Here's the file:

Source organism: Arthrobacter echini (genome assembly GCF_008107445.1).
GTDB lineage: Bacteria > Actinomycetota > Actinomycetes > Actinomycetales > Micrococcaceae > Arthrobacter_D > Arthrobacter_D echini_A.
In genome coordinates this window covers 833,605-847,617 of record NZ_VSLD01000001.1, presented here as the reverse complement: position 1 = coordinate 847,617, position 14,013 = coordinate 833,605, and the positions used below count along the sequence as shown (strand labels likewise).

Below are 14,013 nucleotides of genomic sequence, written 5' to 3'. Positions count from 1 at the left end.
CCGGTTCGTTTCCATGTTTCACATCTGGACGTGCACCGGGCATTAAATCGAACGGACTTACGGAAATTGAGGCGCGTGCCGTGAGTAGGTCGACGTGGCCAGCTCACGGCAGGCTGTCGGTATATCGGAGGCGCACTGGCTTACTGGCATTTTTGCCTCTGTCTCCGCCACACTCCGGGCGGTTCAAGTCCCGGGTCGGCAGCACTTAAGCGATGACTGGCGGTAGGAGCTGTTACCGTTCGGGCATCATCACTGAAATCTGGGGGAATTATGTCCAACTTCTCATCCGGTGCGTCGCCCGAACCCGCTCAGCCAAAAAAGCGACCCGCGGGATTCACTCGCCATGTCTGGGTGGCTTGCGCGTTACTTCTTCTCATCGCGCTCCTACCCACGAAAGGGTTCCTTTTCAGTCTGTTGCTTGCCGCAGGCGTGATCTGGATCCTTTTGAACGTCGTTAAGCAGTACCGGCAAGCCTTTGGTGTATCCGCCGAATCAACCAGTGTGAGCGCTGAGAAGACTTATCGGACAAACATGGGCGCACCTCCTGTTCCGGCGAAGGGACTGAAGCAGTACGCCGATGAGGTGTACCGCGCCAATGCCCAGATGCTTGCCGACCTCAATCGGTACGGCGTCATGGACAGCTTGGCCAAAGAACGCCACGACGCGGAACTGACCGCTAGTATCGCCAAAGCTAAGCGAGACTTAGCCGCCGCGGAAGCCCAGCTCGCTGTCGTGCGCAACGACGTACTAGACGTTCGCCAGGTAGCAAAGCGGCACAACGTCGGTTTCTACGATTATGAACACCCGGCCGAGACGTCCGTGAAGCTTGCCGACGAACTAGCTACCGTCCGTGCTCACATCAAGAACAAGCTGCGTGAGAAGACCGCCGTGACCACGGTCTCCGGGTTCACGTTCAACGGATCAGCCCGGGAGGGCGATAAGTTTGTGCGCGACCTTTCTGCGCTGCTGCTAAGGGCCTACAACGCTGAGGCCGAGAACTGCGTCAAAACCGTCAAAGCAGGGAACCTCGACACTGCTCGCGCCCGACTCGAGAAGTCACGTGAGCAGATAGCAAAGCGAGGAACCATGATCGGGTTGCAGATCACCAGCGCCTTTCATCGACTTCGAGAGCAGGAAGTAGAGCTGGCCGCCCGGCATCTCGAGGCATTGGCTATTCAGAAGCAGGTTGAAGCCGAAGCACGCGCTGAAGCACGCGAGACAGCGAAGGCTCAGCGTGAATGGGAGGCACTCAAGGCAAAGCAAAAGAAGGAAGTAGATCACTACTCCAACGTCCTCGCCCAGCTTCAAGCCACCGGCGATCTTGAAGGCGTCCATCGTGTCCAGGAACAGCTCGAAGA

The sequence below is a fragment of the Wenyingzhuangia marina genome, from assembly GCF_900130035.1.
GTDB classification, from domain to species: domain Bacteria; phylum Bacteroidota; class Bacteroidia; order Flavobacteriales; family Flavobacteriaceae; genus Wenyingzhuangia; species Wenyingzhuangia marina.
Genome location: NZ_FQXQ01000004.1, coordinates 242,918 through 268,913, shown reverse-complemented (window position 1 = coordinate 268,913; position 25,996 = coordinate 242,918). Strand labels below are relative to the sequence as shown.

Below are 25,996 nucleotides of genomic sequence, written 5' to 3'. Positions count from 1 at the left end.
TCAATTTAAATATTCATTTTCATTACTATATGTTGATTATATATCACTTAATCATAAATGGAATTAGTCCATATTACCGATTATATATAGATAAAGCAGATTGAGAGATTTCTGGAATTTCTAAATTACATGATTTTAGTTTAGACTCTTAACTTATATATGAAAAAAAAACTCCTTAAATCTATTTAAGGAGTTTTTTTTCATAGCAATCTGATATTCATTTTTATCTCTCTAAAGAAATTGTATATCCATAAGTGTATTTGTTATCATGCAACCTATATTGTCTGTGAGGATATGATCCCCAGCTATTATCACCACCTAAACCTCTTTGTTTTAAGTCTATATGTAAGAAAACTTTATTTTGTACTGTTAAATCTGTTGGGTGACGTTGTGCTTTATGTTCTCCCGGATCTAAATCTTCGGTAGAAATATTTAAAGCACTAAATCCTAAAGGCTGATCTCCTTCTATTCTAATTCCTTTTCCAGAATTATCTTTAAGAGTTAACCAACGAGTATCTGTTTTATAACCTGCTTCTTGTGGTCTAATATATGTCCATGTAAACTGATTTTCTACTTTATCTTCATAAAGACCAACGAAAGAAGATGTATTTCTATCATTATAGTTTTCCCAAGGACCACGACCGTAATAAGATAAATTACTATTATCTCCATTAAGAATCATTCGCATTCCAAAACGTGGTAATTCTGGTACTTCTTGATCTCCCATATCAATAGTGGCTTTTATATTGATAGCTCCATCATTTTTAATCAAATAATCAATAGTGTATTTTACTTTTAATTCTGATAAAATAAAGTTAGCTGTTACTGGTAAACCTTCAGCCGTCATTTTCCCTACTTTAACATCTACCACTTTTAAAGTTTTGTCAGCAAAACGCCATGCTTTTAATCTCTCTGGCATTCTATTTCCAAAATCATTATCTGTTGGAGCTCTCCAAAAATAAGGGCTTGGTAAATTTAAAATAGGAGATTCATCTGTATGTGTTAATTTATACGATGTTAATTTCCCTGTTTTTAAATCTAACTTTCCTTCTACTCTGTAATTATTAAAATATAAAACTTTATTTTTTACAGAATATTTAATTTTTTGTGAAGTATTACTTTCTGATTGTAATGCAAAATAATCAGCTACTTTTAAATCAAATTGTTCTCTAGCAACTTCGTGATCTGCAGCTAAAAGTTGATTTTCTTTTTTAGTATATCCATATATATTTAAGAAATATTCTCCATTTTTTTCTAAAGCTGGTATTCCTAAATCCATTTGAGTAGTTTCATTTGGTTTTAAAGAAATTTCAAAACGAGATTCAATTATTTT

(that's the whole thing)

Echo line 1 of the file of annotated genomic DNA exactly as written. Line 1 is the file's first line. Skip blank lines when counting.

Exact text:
Source organism: Arthrobacter echini (genome assembly GCF_008107445.1).